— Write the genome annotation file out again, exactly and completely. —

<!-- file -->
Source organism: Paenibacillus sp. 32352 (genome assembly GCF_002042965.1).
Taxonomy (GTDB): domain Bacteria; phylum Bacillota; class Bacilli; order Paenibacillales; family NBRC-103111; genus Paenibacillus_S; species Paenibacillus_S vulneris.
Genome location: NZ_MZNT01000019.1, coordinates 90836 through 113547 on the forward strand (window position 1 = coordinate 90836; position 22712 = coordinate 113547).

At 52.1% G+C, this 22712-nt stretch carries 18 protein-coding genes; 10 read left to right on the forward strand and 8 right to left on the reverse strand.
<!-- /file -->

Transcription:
Source organism: Paenibacillus sp. 32352 (genome assembly GCF_002042965.1).
Taxonomy (GTDB): domain Bacteria; phylum Bacillota; class Bacilli; order Paenibacillales; family NBRC-103111; genus Paenibacillus_S; species Paenibacillus_S vulneris.
Genome location: NZ_MZNT01000019.1, coordinates 90836 through 113547 on the forward strand (window position 1 = coordinate 90836; position 22712 = coordinate 113547).

At 52.1% G+C, this 22712-nt stretch carries 18 protein-coding genes; 10 read left to right on the forward strand and 8 right to left on the reverse strand.